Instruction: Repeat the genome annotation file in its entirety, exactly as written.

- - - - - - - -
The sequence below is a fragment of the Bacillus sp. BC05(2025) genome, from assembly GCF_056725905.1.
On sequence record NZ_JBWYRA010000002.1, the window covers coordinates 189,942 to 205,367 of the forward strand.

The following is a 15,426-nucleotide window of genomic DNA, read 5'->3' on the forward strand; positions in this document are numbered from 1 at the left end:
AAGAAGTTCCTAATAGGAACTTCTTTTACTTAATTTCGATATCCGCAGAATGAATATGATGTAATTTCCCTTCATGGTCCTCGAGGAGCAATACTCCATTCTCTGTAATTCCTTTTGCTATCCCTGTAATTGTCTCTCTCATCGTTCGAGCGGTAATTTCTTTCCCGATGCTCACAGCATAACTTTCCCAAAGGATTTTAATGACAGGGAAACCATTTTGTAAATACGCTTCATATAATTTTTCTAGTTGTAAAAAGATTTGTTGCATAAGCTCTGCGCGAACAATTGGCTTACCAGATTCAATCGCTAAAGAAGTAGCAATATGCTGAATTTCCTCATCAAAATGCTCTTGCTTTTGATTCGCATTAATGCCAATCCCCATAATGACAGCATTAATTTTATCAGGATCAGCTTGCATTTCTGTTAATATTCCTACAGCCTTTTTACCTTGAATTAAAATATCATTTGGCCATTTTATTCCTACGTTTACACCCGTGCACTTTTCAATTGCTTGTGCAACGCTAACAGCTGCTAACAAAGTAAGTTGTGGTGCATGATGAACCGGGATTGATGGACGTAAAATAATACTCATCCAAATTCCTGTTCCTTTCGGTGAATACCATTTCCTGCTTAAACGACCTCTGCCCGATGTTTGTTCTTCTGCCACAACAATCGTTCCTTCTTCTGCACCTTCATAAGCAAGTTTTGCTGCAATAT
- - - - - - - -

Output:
The sequence below is a fragment of the Bacillus sp. BC05(2025) genome, from assembly GCF_056725905.1.
On sequence record NZ_JBWYRA010000002.1, the window covers coordinates 189,942 to 205,367 of the forward strand.

The following is a 15,426-nucleotide window of genomic DNA, read 5'->3' on the forward strand; positions in this document are numbered from 1 at the left end:
AAGAAGTTCCTAATAGGAACTTCTTTTACTTAATTTCGATATCCGCAGAATGAATATGATGTAATTTCCCTTCATGGTCCTCGAGGAGCAATACTCCATTCTCTGTAATTCCTTTTGCTATCCCTGTAATTGTCTCTCTCATCGTTCGAGCGGTAATTTCTTTCCCGATGCTCACAGCATAACTTTCCCAAAGGATTTTAATGACAGGGAAACCATTTTGTAAATACGCTTCATATAATTTTTCTAGTTGTAAAAAGATTTGTTGCATAAGCTCTGCGCGAACAATTGGCTTACCAGATTCAATCGCTAAAGAAGTAGCAATATGCTGAATTTCCTCATCAAAATGCTCTTGCTTTTGATTCGCATTAATGCCAATCCCCATAATGACAGCATTAATTTTATCAGGATCAGCTTGCATTTCTGTTAATATTCCTACAGCCTTTTTACCTTGAATTAAAATATCATTTGGCCATTTTATTCCTACGTTTACACCCGTGCACTTTTCAATTGCTTGTGCAACGCTAACAGCTGCTAACAAAGTAAGTTGTGGTGCATGATGAACCGGGATTGATGGACGTAAAATAATACTCATCCAAATTCCTGTTCCTTTCGGTGAATACCATTTCCTGCTTAAACGACCTCTGCCCGATGTTTGTTCTTCTGCCACAACAATCGTTCCTTCTTCTGCACCTTCATAAGCAAGTTTTGCTGCAATAT